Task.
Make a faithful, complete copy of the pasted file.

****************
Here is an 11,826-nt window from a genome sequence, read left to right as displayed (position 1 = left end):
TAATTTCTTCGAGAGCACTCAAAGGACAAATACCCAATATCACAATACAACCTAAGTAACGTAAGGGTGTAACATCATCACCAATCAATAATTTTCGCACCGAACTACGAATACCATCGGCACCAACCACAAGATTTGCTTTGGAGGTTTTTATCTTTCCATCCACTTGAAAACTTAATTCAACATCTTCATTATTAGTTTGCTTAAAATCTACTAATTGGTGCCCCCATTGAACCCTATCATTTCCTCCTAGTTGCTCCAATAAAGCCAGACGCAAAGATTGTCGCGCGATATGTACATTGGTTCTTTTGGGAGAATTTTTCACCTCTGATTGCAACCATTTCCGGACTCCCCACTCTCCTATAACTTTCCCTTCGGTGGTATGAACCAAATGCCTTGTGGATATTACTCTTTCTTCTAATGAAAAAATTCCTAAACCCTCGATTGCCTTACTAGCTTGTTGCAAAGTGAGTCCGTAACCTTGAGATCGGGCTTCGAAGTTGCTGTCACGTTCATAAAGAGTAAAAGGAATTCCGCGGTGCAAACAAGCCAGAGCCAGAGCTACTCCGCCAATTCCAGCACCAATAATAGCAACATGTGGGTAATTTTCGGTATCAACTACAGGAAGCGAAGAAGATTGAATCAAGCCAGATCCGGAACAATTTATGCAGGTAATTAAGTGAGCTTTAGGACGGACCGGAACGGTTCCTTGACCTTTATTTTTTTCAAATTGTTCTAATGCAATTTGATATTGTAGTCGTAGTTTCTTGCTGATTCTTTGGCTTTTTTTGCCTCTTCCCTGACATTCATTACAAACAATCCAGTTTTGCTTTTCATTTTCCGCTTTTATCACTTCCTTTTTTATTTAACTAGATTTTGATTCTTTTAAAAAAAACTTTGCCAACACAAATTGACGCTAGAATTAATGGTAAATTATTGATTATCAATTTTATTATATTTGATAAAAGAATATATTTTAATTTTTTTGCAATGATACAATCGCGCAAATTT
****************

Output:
Here is an 11,826-nt window from a genome sequence, read left to right as displayed (position 1 = left end):
TAATTTCTTCGAGAGCACTCAAAGGACAAATACCCAATATCACAATACAACCTAAGTAACGTAAGGGTGTAACATCATCACCAATCAATAATTTTCGCACCGAACTACGAATACCATCGGCACCAACCACAAGATTTGCTTTGGAGGTTTTTATCTTTCCATCCACTTGAAAACTTAATTCAACATCTTCATTATTAGTTTGCTTAAAATCTACTAATTGGTGCCCCCATTGAACCCTATCATTTCCTCCTAGTTGCTCCAATAAAGCCAGACGCAAAGATTGTCGCGCGATATGTACATTGGTTCTTTTGGGAGAATTTTTCACCTCTGATTGCAACCATTTCCGGACTCCCCACTCTCCTATAACTTTCCCTTCGGTGGTATGAACCAAATGCCTTGTGGATATTACTCTTTCTTCTAATGAAAAAATTCCTAAACCCTCGATTGCCTTACTAGCTTGTTGCAAAGTGAGTCCGTAACCTTGAGATCGGGCTTCGAAGTTGCTGTCACGTTCATAAAGAGTAAAAGGAATTCCGCGGTGCAAACAAGCCAGAGCCAGAGCTACTCCGCCAATTCCAGCACCAATAATAGCAACATGTGGGTAATTTTCGGTATCAACTACAGGAAGCGAAGAAGATTGAATCAAGCCAGATCCGGAACAATTTATGCAGGTAATTAAGTGAGCTTTAGGACGGACCGGAACGGTTCCTTGACCTTTATTTTTTTCAAATTGTTCTAATGCAATTTGATATTGTAGTCGTAGTTTCTTGCTGATTCTTTGGCTTTTTTTGCCTCTTCCCTGACATTCATTACAAACAATCCAGTTTTGCTTTTCATTTTCCGCTTTTATCACTTCCTTTTTTATTTAACTAGATTTTGATTCTTTTAAAAAAAACTTTGCCAACACAAATTGACGCTAGAATTAATGGTAAATTATTGATTATCAATTTTATTATATTTGATAAAAGAATATATTTTAATTTTTTTGCAATGATACAATCGCGCAAATTT